Mesa Market Place

Even the spokeswoman for the Mesa Market Place Swap Meet concedes that she has to be careful how much money she’ll bring because she knows every cent will be spent.

 

Bringing the East Valley together for over 20 years, the recently reopened the Mesa Market Place Swap Meet continues to support local entrepreneurs by hosting over 900 small businesses in one location. 

Located at Signal Butte and Baseline roads and open every Saturday and Sunday from 7 a.m. until 3 p.m., the market offers a unique outdoor experience to those browsing for all manner of items.

At the market – supplemented with a restaurant, a deli, six snack bars and live music – patrons can find everything they need all within one and a quarter miles of shaded shopping space. 

“We’re the largest small business incubator in the state of Arizona, you won’t find more small businesses in any one place,” said market spokeswoman Joan Wells.

Many family-owned stores are exclusive to the market such as Stella’s Fashion, Fairyland Fun, The Larimar Stone, May’s Kettle Corn and Creation Cacti.

Wells said patrons can expect to see exclusive and reasonably priced products for every demographic. 

Many vendors even sell their inventions as well.

Admission and parking are free, but Wells suggests patrons will likely find many temptations for their wallets.

“I’ve worked here since 2005 and I’ve learned that I have to leave my purse at home,” Wells joked. “I bring $15 with me to shop. If you gave me $2,500, I could have it all spent by 3 o’clock this afternoon.”

Last year the Mesa Market underwent more changes than it ever had during Wells’ 16 years of employment. 

It closed in March 2020 and reopened only recently with mask and social distancing recommendations. 

Now, Wells spends her weekends encouraging customers to return by documenting the vast array of products for the Mesa Market’s Facebook and Instagram pages. 

She also focuses on forming lasting connections with the market’s customers, vendors and other employees. 

“It really is a family,” she said. “I think that’s the culture here. 

“Even people that sell the same things, for example, we have two people that sell pet accessories and if they don’t have what you want, they’ll send you to the other one.”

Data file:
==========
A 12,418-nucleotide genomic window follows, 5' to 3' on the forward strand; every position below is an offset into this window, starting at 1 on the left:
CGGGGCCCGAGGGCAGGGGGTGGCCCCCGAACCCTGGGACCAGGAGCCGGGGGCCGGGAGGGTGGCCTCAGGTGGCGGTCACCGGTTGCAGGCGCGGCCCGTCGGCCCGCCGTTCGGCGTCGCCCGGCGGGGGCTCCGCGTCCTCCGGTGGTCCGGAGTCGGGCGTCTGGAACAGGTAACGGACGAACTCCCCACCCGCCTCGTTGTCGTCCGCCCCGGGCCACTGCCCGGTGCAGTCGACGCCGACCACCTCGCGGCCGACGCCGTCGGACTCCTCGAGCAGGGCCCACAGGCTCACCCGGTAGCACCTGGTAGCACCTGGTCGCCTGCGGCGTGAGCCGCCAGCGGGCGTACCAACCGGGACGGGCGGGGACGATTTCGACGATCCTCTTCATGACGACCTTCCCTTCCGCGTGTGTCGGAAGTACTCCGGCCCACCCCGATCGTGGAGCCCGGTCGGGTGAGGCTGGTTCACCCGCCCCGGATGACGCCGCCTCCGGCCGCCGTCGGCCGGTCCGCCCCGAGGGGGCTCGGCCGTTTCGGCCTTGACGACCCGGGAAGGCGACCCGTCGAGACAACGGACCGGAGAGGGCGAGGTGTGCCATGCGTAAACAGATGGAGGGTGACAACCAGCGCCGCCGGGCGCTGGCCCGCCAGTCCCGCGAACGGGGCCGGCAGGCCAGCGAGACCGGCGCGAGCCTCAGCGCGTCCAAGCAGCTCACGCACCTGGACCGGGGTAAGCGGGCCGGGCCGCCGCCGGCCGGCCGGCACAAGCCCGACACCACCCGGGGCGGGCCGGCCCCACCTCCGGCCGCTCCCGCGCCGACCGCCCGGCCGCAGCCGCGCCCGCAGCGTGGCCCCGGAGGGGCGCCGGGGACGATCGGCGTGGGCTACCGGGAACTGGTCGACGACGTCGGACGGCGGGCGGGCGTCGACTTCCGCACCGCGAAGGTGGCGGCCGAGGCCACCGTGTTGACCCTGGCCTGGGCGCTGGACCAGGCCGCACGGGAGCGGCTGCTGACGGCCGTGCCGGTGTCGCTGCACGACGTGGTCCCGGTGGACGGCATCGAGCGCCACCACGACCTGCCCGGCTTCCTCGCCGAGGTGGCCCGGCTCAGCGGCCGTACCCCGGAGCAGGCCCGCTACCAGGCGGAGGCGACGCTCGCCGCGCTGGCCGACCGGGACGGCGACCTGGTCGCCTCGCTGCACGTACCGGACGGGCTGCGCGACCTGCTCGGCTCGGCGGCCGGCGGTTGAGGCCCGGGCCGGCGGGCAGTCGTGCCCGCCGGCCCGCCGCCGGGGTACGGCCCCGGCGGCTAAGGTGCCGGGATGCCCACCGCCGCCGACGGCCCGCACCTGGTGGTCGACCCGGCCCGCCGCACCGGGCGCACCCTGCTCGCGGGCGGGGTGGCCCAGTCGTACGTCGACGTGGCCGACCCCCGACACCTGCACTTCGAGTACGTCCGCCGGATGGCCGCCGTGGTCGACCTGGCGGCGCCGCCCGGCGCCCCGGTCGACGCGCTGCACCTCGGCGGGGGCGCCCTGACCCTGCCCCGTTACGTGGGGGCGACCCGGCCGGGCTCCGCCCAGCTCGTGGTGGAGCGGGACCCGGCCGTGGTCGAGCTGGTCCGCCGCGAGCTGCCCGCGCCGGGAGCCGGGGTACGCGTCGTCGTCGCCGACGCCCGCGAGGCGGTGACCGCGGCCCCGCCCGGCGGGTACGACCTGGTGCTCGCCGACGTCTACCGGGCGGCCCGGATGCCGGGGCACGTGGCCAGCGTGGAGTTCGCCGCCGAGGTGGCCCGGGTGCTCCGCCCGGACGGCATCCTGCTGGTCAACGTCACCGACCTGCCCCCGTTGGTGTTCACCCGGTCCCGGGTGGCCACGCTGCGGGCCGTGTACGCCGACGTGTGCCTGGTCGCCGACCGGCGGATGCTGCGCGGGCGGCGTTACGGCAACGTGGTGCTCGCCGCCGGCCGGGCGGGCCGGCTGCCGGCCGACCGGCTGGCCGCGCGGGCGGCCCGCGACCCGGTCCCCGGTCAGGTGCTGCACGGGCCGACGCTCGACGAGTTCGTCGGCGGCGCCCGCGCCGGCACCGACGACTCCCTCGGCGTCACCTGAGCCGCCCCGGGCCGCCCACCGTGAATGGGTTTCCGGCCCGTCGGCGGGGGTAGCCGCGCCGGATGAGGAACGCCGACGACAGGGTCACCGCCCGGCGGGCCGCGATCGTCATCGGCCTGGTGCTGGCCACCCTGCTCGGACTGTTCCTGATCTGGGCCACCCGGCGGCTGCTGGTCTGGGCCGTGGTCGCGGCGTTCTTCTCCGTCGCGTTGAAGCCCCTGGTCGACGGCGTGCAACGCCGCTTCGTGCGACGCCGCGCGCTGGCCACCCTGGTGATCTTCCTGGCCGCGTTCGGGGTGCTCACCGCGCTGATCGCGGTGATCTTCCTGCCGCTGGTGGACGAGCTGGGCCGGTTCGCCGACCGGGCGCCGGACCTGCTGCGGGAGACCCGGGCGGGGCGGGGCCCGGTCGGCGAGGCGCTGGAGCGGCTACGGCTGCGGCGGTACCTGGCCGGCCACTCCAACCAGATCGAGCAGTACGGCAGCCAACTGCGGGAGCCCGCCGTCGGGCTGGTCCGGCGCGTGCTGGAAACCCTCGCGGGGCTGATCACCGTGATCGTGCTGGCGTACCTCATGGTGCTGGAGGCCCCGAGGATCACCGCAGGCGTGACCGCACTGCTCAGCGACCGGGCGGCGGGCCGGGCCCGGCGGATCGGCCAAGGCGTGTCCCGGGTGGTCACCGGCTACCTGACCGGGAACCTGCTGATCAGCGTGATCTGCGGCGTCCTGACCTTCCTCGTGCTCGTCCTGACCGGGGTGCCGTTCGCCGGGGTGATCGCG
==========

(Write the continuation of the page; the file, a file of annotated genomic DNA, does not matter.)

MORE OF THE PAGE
Keeping traditions and culture alive are an important part of the Mesa Market, as demonstrated by the authentic Native American and Southwestern art, jewelry and live music that can be found there. 

One vendor said she was influenced by her mother’s profession as an international bead stringer to begin a career selling jewels from around the world. 

“We’re known as an entrepreneurial outlet,” Wells said. “For as little as $300 a month, you get a lot of support because I’m posting on Facebook, I’m advertising and trying to get you as much foot traffic as I can.”

Priding itself on patriotism, the Mesa Market cultivates meaningful relationships with its 40 plus staff members, which includes many retirees and veterans. 

Additionally, the market holds fundraisers and drives to send care packages to deployed soldiers and homeless veterans on top of celebrating events like Fourth of July and Veteran’s Day. 

Well said the market hopes to bring back events such as pinning ceremonies for Vietnam veterans, their annual large-scale Safehaven trick-or-treating and Easter celebrations. 

Owners also are in the final stages of developing an app to assist customers in locating a desired vendor or product using a virtual map. 

It will also feature helpful images of the stores and merchandise taken by the vendors themselves. 

“You can people-watch, you can listen to music and window-shop. It’s just really fun shopping, not at all like grocery shopping, it’s better,” Wells said. ′

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